The other timing unit 20B'comprises a units counter 228, a tens counter 24B, and a hundreds counter 268 similar to 20A. The input to the second counter system 208 is the color subcarrier signal. This is a series of pulses, of which there are approximately 250 on each horizontal sweep of the raster. These pulses, in effect, break up the picture in a horizontal direction into approximately 250 units. This provides an opportunity to position leading and trailing edges of the blemish compensator to within one part in approximately 250 of the width of the picture.

If this is a black and white camera, there will be no color subcarrier signal. However, a suitable frequency which is a multiple of the horizontal frequency can be provided which will give approximately 250 pulses in each horizontal sweep. Thus this invention can be used with all kinds of cameras, that is, black and white, or

color, although the use with color cameras is facilitated since the color subcarrier signal is already provided.

An AND gate 48A is provided with three input leads 42A, 44A and 46A. One lead 42A is connected to one of the ten leads 34A of the units counter 22A. The second lead 44A is connected to one of the ten leads 36A of the tens counter 24A and the third 46A is connected to one of the two leads 38A of the hundreds counter 26A. Thus, by choosing a combination of leads, one from each of the counters, it is possible to determine a total count representing a specific point in the raster on the display tube at which all of the three leads 42A, 44A, 46A on the AND gate 48A will be logical and this will put a logical l on lead 49A. This lead goes to a flipflop 52A, and the logical 1 will set the flip-flop, and will create a logical l on the Q lead 54A.

There is another lead 50A, which is connected to another selected one of the ten leads 34A of the units counter. Lead 50A goes to the reset terminal R of the flip-flop 52A. The action is that a logical l on lead 42A in combination with appropriate voltages on leads 44A and 46A will set the flip-flop 52A to provide a logical l on the output 54A. Sometime later, represented by the number of unit counts before the counter voltage goes to the terminal to which the lead 50A is connected, a logical 1 signal will appear on line 50A. This will reset the flip-flop and remove the logical 1 signal from 54A. Thus, there will be a square voltage pulse on the lead 54A of positive voltage, and duration from one to nine counts of the units counter, depending on which terminals of the units counter the leads 42A and 50A are connected. The lead 42A in combination with the leads from the other two counters determine the position of the first heavy line 12A and the terminal to which lead 50A is connected determines the position of the second of the two heavy lines 128.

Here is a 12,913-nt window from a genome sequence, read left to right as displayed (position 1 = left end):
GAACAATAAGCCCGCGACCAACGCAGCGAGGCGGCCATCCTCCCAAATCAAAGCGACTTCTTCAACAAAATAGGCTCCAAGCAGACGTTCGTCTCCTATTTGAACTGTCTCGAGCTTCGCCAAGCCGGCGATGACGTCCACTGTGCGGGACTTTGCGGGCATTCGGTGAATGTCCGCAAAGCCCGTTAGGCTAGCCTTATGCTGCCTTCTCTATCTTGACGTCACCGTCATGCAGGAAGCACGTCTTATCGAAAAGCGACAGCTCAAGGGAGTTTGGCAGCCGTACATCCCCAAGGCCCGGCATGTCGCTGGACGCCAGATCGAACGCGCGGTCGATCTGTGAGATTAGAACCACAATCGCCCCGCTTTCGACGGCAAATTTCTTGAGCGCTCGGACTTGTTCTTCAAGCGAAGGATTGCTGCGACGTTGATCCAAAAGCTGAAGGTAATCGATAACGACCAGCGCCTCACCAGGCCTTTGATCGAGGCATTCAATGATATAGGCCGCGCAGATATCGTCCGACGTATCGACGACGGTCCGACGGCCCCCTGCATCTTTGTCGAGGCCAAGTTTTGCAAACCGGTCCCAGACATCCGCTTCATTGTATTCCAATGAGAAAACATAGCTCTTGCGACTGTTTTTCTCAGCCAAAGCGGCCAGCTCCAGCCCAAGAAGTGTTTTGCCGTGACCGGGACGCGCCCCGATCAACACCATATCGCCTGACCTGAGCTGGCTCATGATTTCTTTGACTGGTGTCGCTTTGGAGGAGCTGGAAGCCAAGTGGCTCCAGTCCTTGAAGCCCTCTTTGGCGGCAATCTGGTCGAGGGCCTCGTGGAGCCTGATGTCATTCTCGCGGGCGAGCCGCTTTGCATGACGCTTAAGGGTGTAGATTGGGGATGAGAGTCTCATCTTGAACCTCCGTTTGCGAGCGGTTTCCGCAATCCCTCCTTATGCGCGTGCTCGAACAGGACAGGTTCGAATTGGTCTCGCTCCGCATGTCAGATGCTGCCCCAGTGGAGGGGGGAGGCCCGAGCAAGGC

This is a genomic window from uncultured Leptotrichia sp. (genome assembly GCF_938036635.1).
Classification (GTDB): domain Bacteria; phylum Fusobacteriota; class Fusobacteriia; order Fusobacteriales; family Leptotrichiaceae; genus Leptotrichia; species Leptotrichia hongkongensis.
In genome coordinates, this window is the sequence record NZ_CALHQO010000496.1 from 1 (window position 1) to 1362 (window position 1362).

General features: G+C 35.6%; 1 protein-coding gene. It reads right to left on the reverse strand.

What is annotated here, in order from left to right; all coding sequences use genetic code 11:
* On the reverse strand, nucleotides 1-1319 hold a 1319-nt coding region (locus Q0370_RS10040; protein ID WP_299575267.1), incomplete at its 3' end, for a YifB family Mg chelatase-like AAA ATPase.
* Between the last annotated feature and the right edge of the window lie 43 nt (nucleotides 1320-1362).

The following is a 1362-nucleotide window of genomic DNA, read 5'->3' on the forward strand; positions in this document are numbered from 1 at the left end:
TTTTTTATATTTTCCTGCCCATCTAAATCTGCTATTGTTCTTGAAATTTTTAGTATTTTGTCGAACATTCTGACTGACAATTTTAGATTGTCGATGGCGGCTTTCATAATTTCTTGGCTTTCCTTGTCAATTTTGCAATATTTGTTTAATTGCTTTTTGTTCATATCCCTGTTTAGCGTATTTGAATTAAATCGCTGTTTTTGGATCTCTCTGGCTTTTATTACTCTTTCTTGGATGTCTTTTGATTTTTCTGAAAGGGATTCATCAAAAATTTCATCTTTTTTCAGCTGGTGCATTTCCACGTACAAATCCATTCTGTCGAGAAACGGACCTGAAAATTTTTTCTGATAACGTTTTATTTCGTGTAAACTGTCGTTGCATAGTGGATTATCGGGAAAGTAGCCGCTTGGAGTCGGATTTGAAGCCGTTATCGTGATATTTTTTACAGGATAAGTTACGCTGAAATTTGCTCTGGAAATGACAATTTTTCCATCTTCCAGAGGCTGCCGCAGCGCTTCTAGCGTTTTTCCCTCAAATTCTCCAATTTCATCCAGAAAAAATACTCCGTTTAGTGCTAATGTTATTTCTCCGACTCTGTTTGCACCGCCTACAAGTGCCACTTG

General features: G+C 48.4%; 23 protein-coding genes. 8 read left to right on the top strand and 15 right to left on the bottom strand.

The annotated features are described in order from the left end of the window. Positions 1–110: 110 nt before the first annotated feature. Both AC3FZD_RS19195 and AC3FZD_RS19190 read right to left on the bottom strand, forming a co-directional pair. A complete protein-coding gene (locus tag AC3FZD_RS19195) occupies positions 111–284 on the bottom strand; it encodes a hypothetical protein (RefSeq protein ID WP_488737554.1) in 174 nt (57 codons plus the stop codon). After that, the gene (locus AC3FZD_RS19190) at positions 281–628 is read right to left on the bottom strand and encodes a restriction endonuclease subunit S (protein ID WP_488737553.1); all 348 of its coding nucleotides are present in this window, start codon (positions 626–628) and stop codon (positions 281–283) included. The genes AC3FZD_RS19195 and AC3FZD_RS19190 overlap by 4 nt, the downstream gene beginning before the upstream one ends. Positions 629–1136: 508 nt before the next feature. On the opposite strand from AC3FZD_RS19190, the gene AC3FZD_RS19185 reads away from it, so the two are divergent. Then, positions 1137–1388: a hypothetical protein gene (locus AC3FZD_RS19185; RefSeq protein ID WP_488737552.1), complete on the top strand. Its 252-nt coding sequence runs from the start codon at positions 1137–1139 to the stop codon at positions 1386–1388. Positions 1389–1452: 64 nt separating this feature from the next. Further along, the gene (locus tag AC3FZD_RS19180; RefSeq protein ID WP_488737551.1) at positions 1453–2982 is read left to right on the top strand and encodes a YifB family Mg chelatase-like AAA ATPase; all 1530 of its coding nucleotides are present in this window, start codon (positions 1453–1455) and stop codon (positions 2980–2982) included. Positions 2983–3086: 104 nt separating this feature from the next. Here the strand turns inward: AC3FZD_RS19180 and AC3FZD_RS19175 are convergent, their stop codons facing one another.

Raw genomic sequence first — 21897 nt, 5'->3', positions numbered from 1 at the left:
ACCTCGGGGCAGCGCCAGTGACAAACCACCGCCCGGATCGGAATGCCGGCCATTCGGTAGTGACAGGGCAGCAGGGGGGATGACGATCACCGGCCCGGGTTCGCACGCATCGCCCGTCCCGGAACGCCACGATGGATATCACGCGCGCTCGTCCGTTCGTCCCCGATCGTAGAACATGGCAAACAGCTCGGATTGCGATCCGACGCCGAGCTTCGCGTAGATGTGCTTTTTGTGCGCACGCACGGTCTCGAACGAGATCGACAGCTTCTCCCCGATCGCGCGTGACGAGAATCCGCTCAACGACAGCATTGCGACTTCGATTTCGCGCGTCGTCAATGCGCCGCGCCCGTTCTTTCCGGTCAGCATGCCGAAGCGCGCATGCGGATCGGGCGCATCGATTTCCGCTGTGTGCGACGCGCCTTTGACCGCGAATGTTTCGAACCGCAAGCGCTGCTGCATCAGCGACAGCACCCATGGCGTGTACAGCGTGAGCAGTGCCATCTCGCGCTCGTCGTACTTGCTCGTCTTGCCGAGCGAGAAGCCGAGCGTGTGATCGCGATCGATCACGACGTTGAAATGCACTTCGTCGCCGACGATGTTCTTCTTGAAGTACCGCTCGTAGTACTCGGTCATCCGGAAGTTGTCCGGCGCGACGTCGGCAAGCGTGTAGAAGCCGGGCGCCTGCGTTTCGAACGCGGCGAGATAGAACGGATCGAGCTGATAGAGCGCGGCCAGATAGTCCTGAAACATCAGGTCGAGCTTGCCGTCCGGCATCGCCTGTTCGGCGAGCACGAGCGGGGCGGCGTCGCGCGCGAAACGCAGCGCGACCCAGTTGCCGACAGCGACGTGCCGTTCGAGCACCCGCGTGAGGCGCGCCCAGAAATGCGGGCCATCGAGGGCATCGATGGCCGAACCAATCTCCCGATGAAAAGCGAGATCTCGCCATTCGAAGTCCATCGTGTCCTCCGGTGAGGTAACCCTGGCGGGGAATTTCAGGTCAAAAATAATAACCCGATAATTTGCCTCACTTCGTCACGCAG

Lead 40 is identified as vertical drive. This lead receives a pulse once each raster, which occurs at the instant that the first horizontal sweep line starts. This voltage on lead 40 connects to the reset terminals on each of the three counters A. At the start of each raster all the counters are reset. The same vertical drive signal appears on lead 40 in the lower portion of FIG. 2, resetting the three counters 208.

The operation of the lower half of FIG. 2 is identical with that of the upper half, except that the pulses going to the counters on lead 28A is derived from the horizontal drive, that is, the frequency corresponding to each horizontal sweep, whereas in the lower portion of FIG. 2 the counters 20B receive pulses of higher frequency on lead 28B in synchronism with the color subcarrier signal.

The two flip-flops 52A and 52B produce, during each raster, logical l signals on the output Q leads 54A and 54B which represent in terms of time, the boundaries of the rectangular area A on the display tube of FIG. 1. When the two square wave pulses on leads 54A and 54B occur together, that is, when there is logical l signal on the two inputs to the AND gate 56, the output lead 58 will also have a logical 1. This goes to switch 72 which has two positions, one going to lead 74 and the other to lead 76.